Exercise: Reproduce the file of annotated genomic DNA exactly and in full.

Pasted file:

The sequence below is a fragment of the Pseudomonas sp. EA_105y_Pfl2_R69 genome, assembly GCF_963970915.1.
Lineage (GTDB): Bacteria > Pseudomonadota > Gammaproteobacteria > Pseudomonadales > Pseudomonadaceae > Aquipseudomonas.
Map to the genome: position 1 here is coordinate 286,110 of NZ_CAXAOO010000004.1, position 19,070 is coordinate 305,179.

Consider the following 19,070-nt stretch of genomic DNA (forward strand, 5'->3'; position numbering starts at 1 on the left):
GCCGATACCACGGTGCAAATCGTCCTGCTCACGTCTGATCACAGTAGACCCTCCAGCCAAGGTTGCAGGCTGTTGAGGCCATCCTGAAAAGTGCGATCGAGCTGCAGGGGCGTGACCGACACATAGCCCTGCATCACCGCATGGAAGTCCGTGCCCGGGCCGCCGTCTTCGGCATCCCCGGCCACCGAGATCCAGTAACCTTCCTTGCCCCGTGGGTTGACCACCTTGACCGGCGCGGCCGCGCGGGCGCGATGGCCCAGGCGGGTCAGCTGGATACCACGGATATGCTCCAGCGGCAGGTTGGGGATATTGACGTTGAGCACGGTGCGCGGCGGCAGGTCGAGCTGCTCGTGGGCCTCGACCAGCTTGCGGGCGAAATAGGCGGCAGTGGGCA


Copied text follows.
The sequence below is a fragment of the Pseudomonas sp. EA_105y_Pfl2_R69 genome, assembly GCF_963970915.1.
Lineage (GTDB): Bacteria > Pseudomonadota > Gammaproteobacteria > Pseudomonadales > Pseudomonadaceae > Aquipseudomonas.
Map to the genome: position 1 here is coordinate 286,110 of NZ_CAXAOO010000004.1, position 19,070 is coordinate 305,179.

Consider the following 19,070-nt stretch of genomic DNA (forward strand, 5'->3'; position numbering starts at 1 on the left):
GCCGATACCACGGTGCAAATCGTCCTGCTCACGTCTGATCACAGTAGACCCTCCAGCCAAGGTTGCAGGCTGTTGAGGCCATCCTGAAAAGTGCGATCGAGCTGCAGGGGCGTGACCGACACATAGCCCTGCATCACCGCATGGAAGTCCGTGCCCGGGCCGCCGTCTTCGGCATCCCCGGCCACCGAGATCCAGTAACCTTCCTTGCCCCGTGGGTTGACCACCTTGACCGGCGCGGCCGCGCGGGCGCGATGGCCCAGGCGGGTCAGCTGGATACCACGGATATGCTCCAGCGGCAGGTTGGGGATATTGACGTTGAGCACGGTGCGCGGCGGCAGGTCGAGCTGCTCGTGGGCCTCGACCAGCTTGCGGGCGAAATAGGCGGCAGTGGGCA